• Publication Date: May 24, 2010
  • EAN: 9781862877382
  • 210 pages; 6" x 8⅝"
Filed Under: Media & the Law

Celebrity and the Law

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Product Description

Celebrity and the Law provides an historical and conceptual context for understanding the phenomenon of the celebrity in contemporary society and analyses three areas of law in which celebrity status has a significant impact:

the law of passing off, which controls commercial use of the celebrity identity

the law of defamation, which protects the celebrity’s reputation in the community, and

the law of privacy and confidence, which regulates intrusions into and disclosures of information about a celebrity’s private life

Since celebrity interactions with legal systems are global phenomena, comparisons are made throughout the book between Australian celebrity law and that of other jurisdictions, such as the United States and the United Kingdom in its new European context. The book seeks to explain and analyse how the law has responded and ought further to respond to the phenomenon of celebrity and to the ever-expanding demands of celebrities for extensive legal protection and stringent controls over the unauthorized use of their identities.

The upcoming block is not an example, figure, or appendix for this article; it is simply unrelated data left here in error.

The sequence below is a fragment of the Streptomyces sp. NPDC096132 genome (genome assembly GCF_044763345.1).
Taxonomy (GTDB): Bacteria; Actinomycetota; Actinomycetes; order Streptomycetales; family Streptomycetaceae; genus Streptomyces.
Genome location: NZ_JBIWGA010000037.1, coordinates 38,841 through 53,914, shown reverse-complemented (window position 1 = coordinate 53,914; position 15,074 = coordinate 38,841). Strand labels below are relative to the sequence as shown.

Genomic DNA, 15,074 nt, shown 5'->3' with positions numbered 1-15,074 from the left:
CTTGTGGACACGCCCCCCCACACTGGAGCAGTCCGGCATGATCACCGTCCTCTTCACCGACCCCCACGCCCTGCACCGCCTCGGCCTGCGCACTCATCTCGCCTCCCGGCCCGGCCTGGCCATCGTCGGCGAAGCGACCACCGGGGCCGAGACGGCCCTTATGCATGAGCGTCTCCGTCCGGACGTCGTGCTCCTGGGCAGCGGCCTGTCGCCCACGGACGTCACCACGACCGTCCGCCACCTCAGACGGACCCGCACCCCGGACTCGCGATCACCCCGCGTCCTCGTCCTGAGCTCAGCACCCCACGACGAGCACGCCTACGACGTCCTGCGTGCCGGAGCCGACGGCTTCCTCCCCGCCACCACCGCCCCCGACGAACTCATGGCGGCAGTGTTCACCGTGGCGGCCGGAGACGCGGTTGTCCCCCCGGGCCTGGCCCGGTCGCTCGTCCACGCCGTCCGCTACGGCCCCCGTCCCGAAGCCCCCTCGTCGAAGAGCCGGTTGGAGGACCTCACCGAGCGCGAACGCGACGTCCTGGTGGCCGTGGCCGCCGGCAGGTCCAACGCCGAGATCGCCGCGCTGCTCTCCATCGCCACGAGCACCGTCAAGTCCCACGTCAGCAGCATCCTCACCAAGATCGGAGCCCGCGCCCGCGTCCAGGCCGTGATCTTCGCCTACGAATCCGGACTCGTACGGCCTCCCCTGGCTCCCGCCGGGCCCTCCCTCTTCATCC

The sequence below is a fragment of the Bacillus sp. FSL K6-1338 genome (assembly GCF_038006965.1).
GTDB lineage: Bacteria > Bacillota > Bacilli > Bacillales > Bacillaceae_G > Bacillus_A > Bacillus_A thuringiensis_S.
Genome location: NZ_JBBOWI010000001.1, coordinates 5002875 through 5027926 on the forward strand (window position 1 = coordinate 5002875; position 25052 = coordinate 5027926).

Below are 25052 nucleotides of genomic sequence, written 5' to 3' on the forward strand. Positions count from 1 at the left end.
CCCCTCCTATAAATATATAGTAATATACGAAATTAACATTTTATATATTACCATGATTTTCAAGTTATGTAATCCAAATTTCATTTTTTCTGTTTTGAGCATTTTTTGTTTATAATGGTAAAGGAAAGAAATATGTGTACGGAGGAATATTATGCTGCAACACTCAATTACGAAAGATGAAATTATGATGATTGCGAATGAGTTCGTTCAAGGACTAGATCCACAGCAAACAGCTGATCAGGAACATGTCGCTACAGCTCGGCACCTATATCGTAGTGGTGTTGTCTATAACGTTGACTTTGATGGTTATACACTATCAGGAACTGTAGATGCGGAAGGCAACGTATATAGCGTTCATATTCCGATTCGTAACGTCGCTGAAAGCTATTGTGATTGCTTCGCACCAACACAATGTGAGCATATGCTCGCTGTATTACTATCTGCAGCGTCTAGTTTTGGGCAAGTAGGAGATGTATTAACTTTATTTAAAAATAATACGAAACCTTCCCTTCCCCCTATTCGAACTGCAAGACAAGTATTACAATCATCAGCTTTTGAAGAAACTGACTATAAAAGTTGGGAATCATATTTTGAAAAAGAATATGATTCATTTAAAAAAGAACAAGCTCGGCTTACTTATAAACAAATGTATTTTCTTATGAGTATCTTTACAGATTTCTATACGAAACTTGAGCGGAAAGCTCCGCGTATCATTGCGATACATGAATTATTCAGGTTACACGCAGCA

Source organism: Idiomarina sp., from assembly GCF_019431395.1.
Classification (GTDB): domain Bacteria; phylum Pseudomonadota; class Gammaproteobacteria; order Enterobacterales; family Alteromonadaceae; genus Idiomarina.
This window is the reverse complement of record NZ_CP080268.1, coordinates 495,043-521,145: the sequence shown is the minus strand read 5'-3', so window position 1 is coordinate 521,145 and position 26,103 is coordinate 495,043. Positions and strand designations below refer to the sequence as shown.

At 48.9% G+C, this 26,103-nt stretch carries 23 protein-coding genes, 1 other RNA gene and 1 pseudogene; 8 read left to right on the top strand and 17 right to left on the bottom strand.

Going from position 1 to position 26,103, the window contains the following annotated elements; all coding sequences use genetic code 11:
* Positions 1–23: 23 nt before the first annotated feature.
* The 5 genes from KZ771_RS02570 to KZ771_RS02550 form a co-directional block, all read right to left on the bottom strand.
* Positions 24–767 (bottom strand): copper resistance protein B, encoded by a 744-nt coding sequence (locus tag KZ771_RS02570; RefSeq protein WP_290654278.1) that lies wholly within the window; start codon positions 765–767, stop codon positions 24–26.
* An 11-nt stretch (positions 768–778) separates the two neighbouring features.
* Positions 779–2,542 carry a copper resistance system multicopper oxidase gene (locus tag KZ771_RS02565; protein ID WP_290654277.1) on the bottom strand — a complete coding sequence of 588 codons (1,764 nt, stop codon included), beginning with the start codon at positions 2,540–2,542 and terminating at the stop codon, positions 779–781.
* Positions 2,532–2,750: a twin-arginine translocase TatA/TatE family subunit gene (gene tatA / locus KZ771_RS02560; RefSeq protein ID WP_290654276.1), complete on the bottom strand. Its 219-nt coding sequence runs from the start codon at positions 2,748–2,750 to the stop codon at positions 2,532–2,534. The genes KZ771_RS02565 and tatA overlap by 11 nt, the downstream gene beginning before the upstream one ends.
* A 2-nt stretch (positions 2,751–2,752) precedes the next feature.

The analysis in the book acknowledges the sensational and enchanting nature of celebrity and recognises that the celebrity persona is often a valuable cultural and expressive resource which is and ought to be, within reasonable limits, available for public use and public comment. The book never loses sight of the strong public interest in free competition and free speech, and the need to balance celebrity demands with a public sphere of robust and open dialogue, ideas, creativity and debate.

Foreword by The Honourable Murray Gleeson AC, Former Chief Justice of the High Court of Australia

Introduction

Understanding Celebrity Society

Commercial Use of the Celebrity Identity

Defaming Celebrities

Celebrities: Privacy and Confidences

Index

The capacity for commercial exploitation of fame, either by the famous person, or by some third party, is not an essential aspect of [celebrity] status, but it is the sort of thing that is likely to lead to legal disputes. – Murray Gleeson AC

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